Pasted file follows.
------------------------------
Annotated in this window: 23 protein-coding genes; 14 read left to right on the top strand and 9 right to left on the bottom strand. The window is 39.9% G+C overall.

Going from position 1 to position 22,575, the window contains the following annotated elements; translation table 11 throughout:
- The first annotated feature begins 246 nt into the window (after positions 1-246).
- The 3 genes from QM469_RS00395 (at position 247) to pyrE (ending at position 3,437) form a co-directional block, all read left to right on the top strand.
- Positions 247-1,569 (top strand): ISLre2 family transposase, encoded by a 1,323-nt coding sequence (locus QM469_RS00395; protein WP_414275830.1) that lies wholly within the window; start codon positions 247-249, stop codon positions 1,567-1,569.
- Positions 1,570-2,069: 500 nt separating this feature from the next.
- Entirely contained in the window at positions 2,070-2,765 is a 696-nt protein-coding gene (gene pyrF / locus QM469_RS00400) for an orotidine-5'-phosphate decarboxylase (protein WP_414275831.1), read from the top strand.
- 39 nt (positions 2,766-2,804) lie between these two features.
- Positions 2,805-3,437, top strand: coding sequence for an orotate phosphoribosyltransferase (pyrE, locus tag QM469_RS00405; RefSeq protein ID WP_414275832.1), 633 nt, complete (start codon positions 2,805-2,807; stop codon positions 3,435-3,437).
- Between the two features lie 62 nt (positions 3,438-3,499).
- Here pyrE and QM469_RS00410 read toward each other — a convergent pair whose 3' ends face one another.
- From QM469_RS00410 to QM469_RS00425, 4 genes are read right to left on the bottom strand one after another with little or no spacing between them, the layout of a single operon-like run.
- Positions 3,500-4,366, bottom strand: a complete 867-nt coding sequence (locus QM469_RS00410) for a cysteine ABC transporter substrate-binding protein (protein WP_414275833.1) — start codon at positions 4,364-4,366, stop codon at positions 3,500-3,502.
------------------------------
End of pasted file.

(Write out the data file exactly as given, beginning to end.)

Annotated in this window: 23 protein-coding genes; 14 read left to right on the top strand and 9 right to left on the bottom strand. The window is 39.9% G+C overall.

Going from position 1 to position 22,575, the window contains the following annotated elements; translation table 11 throughout:
- The first annotated feature begins 246 nt into the window (after positions 1-246).
- The 3 genes from QM469_RS00395 (at position 247) to pyrE (ending at position 3,437) form a co-directional block, all read left to right on the top strand.
- Positions 247-1,569 (top strand): ISLre2 family transposase, encoded by a 1,323-nt coding sequence (locus QM469_RS00395; protein WP_414275830.1) that lies wholly within the window; start codon positions 247-249, stop codon positions 1,567-1,569.
- Positions 1,570-2,069: 500 nt separating this feature from the next.
- Entirely contained in the window at positions 2,070-2,765 is a 696-nt protein-coding gene (gene pyrF / locus QM469_RS00400) for an orotidine-5'-phosphate decarboxylase (protein WP_414275831.1), read from the top strand.
- 39 nt (positions 2,766-2,804) lie between these two features.
- Positions 2,805-3,437, top strand: coding sequence for an orotate phosphoribosyltransferase (pyrE, locus tag QM469_RS00405; RefSeq protein ID WP_414275832.1), 633 nt, complete (start codon positions 2,805-2,807; stop codon positions 3,435-3,437).
- Between the two features lie 62 nt (positions 3,438-3,499).
- Here pyrE and QM469_RS00410 read toward each other — a convergent pair whose 3' ends face one another.
- From QM469_RS00410 to QM469_RS00425, 4 genes are read right to left on the bottom strand one after another with little or no spacing between them, the layout of a single operon-like run.
- Positions 3,500-4,366, bottom strand: a complete 867-nt coding sequence (locus QM469_RS00410) for a cysteine ABC transporter substrate-binding protein (protein WP_414275833.1) — start codon at positions 4,364-4,366, stop codon at positions 3,500-3,502.